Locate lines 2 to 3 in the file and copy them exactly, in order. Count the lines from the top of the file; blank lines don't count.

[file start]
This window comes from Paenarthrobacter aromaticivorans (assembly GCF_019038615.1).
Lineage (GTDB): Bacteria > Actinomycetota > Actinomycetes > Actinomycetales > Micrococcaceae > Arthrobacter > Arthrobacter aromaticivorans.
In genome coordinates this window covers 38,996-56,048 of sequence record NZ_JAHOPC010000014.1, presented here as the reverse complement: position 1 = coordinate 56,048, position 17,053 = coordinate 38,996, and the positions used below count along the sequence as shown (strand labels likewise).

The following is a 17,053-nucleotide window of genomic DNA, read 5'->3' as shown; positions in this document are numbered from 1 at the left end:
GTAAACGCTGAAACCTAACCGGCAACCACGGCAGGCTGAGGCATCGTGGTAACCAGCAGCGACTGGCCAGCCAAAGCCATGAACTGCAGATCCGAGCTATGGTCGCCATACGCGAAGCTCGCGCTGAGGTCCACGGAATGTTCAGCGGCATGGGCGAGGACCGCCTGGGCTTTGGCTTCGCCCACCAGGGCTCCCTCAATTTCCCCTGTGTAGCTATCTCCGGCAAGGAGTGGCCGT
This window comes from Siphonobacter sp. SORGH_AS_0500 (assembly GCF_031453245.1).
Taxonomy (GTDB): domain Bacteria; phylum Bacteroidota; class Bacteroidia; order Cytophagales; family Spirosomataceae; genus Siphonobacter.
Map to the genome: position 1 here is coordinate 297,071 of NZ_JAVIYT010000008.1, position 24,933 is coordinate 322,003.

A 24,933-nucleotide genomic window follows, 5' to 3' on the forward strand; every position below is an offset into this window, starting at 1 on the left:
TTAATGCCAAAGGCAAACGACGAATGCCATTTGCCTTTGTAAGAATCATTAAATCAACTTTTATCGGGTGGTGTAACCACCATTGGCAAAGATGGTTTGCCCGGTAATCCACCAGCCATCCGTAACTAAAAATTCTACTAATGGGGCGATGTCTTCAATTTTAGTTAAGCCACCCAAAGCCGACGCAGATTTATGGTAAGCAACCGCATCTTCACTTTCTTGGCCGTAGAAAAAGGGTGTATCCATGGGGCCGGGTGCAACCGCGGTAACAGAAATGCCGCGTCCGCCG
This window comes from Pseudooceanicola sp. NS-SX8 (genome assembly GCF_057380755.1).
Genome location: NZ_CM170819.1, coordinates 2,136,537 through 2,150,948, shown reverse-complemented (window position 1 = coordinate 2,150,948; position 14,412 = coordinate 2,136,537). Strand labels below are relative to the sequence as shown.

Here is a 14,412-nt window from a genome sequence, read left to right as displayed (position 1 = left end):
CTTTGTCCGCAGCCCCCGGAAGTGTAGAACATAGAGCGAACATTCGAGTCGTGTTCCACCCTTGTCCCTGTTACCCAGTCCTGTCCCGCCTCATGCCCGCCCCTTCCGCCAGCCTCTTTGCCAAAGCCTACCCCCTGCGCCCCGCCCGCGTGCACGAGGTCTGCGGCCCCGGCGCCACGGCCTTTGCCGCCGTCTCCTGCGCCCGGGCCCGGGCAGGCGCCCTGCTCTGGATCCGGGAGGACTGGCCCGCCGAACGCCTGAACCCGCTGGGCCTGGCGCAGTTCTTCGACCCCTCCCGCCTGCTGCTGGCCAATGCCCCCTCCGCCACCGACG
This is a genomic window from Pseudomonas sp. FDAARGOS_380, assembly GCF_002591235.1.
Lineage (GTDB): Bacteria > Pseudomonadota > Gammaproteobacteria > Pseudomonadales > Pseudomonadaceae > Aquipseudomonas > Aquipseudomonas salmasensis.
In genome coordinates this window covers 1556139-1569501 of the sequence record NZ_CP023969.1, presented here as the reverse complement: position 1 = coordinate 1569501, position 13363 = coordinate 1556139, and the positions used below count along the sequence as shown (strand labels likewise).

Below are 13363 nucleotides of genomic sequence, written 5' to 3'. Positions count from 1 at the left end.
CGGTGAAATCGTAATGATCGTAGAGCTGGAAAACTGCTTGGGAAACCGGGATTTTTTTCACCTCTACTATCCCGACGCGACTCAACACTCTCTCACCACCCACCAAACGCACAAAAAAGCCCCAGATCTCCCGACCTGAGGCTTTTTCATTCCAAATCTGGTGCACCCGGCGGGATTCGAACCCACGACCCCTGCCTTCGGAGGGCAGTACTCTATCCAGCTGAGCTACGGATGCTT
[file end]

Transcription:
Lineage (GTDB): Bacteria > Actinomycetota > Actinomycetes > Actinomycetales > Micrococcaceae > Arthrobacter > Arthrobacter aromaticivorans.
In genome coordinates this window covers 38,996-56,048 of sequence record NZ_JAHOPC010000014.1, presented here as the reverse complement: position 1 = coordinate 56,048, position 17,053 = coordinate 38,996, and the positions used below count along the sequence as shown (strand labels likewise).